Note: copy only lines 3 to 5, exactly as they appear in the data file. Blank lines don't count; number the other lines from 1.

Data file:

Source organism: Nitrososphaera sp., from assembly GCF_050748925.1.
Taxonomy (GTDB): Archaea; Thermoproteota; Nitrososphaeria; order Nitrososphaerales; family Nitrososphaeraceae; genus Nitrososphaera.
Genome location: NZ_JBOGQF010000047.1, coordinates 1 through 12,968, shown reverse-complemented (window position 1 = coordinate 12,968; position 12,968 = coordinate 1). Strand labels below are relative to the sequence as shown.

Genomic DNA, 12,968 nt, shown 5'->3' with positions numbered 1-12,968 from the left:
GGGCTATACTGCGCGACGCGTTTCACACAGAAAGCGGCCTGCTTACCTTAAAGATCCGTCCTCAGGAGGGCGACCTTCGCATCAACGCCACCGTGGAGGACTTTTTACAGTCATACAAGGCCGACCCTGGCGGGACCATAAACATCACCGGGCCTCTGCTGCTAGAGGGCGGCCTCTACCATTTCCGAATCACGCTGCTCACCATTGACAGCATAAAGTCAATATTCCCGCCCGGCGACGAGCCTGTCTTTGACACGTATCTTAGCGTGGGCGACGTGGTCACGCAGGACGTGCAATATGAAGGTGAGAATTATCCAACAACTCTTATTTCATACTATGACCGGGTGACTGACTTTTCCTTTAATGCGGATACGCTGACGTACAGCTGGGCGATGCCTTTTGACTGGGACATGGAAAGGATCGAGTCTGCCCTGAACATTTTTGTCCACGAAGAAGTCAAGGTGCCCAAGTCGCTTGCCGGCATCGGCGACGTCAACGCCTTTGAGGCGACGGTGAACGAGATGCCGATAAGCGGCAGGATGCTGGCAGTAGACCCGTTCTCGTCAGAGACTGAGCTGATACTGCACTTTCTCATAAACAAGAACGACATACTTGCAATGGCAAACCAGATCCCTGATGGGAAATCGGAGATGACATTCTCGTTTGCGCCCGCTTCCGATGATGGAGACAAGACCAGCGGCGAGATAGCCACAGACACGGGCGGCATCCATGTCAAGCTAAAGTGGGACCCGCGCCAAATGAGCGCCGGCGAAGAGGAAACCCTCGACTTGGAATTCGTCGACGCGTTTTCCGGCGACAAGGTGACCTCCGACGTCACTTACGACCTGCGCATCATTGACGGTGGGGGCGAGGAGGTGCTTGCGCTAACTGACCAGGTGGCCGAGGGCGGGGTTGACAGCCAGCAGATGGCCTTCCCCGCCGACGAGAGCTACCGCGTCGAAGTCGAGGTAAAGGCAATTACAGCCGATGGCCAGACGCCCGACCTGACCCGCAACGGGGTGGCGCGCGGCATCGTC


Genome location: NZ_JBOGQF010000047.1, coordinates 1 through 12,968, shown reverse-complemented (window position 1 = coordinate 12,968; position 12,968 = coordinate 1). Strand labels below are relative to the sequence as shown.

Genomic DNA, 12,968 nt, shown 5'->3' with positions numbered 1-12,968 from the left:
GGGCTATACTGCGCGACGCGTTTCACACAGAAAGCGGCCTGCTTACCTTAAAGATCCGTCCTCAGGAGGGCGACCTTCGCATCAACGCCACCGTGGAGGACTTTTTACAGTCATACAAGGCCGACCCTGGCGGGACCATAAACATCACCGGGCCTCTGCTGCTAGAGGGCGGCCTCTACCATTTCCGAATCACGCTGCTCACCATTGACAGCATAAAGTCAATATTCCCGCCCGGCGACGAGCCTGTCTTTGACACGTATCTTAGCGTGGGCGACGTGGTCACGCAGGACGTGCAATATGAAGGTGAGAATTATCCAACAACTCTTATTTCATACTATGACCGGGTGACTGACTTTTCCTTTAATGCGGATACGCTGACGTACAGCTGGGCGATGCCTTTTGACTGGGACATGGAAAGGATCGAGTCTGCCCTGAACATTTTTGTCCACGAAGAAGTCAAGGTGCCCAAGTCGCTTGCCGGCATCGGCGACGTCAACGCCTTTGAGGCGACGGTGAACGAGATGCCGATAAGCGGCAGGATGCTGGCAGTAGACCCGTTCTCGTCAGAGACTGAGCTGATACTGCACTTTCTCATAAACAAGAACGACATACTTGCAATGGCAAACCAGATCCCTGATGGGAAATCGGAGATGACATTCTCGTTTGCGCCCGCTTCCGATGATGGAGACAAGACCAGCGGCGAGATAGCCACAGACACGGGCGGCATCCATGTCAAGCTAAAGTGGGACCCGCGCCAAATGAGCGCCGGCGAAGAGGAAACCCTCGACTTGGAATTCGTCGACGCGTTTTCCGGCGACAAGGTGACCTCCGACGTCACTTACGACCTGCGCATCATTGACGGTGGGGGCGAGGAGGTGCTTGCGCTAACTGACCAGGTGGCCGAGGGCGGGGTTGACAGCCAGCAGATGGCCTTCCCCGCCGACGAGAGCTACCGCGTCGAAGTCGAGGTAAAGGCAATTACAGCCGATGGCCAGACGCCCGACCTGACCCGCAACGGGGTGGCGCGCGGCATCGTC